Stony Stratford is a little place close to Milton Keynes. It was once a coach stop, straddling as it does Watling Street, the old Roman thoroughfare heading to Liverpool from London. It has many historic claims to fame (Eleanor’s funeral visited and a cross erected, Richard III visited, John Wesley preached, the phrase ‘cock and bull story’ originated there, etc, etc) but one of the biggest and yet not quite the loudest, is the Watling Works of the Edwards Hayes. That’s Edward I and Edward II.
Edward I (father of Edward II) wasn’t a local. He found his way to old Stony (as the locals affectionately call it) from Manchester where he was born in 1818 to parents who must, sadly, remain a mystery. He was a bright lad with great prospects. He had an inventive and original mind.
He also had it in mind to make it big in the world of agricultural machinery. So, arriving in Stony Stratford in around 1839, he set up shop and started selling the latest gadgets and gizmos to the local farmers.
He made all his own stuff (inventing lots of it…like his portable steam engine which only required one farm hand to haul it out to the field where, I guess, he could make his tea) but was not very successful. The locals didn’t accept him and his new fangled machines (they reckoned they wouldn’t work), so he made a change of direction.
And he made a strange decision. From 1860, he decided to start making boats at the Watling Works. This was the age of the steam driven boat and he reckoned he had what it took to make it big where it counted. And to be fair, he did. However, he could have made life an awful lot easier if he’d just checked his A-Z before he changed tack. Stony Stratford is about 50 miles from the ocean…at it’s closest.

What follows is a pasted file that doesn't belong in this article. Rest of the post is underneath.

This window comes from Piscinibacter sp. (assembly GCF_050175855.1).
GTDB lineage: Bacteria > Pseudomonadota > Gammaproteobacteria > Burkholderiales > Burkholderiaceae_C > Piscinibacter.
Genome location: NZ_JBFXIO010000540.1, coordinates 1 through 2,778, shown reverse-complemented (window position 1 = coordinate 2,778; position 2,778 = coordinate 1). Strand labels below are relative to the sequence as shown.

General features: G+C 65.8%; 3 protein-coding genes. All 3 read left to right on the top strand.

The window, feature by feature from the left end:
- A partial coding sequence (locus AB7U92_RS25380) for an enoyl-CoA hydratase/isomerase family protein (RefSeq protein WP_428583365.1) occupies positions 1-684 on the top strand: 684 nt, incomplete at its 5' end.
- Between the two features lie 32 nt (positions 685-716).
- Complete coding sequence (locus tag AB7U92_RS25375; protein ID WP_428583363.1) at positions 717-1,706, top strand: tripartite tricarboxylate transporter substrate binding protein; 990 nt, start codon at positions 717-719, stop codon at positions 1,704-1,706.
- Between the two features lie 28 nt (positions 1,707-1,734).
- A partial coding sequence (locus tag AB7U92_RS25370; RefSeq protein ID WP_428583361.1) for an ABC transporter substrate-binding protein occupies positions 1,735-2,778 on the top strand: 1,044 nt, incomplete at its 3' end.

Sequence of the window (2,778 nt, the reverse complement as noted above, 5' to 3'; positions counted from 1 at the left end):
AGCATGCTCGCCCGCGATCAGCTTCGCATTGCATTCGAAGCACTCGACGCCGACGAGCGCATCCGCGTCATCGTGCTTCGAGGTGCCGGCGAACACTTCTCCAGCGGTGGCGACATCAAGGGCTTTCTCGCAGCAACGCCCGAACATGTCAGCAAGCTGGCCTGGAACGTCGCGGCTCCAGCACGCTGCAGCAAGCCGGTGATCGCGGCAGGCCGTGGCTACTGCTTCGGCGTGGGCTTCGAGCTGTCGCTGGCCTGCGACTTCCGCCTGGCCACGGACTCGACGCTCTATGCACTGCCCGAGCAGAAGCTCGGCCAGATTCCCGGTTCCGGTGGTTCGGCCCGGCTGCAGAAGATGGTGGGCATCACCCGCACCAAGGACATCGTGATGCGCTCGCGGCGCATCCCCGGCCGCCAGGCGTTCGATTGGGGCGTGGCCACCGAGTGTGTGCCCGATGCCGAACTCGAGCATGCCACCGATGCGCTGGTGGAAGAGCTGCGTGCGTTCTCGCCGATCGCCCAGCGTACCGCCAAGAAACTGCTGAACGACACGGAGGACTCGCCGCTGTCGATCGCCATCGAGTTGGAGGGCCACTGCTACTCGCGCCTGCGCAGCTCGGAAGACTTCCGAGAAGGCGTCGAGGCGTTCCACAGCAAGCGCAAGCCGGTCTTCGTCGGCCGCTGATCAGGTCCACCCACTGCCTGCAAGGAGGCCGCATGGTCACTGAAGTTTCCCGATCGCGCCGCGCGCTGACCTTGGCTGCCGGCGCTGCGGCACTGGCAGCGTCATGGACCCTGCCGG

The nearest water course was across Watling Street and down the road a bit. This water course was the Avon River, not the mnost navigable at the best of times. Even so, Edward made adjustments. His boats would be put on a trailer and dragged down to the nearest wharf from where they would float down to London.
Of course there was the prerenial problem of low bridges along the route. They got around this problem by removing masts, funnels and anything too high, as they went. Seems a bit labour intensive if you ask me.
When his boats were too big to float down the Avon, they would be pulled apart and put on individual barges, sort of like Victorian flatpack, to be reassembled in London. As Nick at Work said, it’s surprising Edward made any money at all. I guess his boats were very good.
One of his biggest customers was the Metropolitan Fire Brigade. They wanted river fire boats and he supplied them. Apparently they were very good. So good that they took awards at the Paris Exhibition of 1889.
At some point, Edward I married and, in 1845, had a son, Edward II. As usual in stories of this kind, Edward II took over the works on the death of his father in 1877, and continued the successful supply of boats.
In 1891, Edward II loaned the Science Museum a model of one of the Watling Works’ fire brigade fire boats, which is why I was researching him today.
Edward II died in 1917 and, like a rudderless ship in a shallow canal, the Watling Works closed down in 1925. A comparatively short life for this sort of company but a very successful one for the Hayes family of Stony Stratford.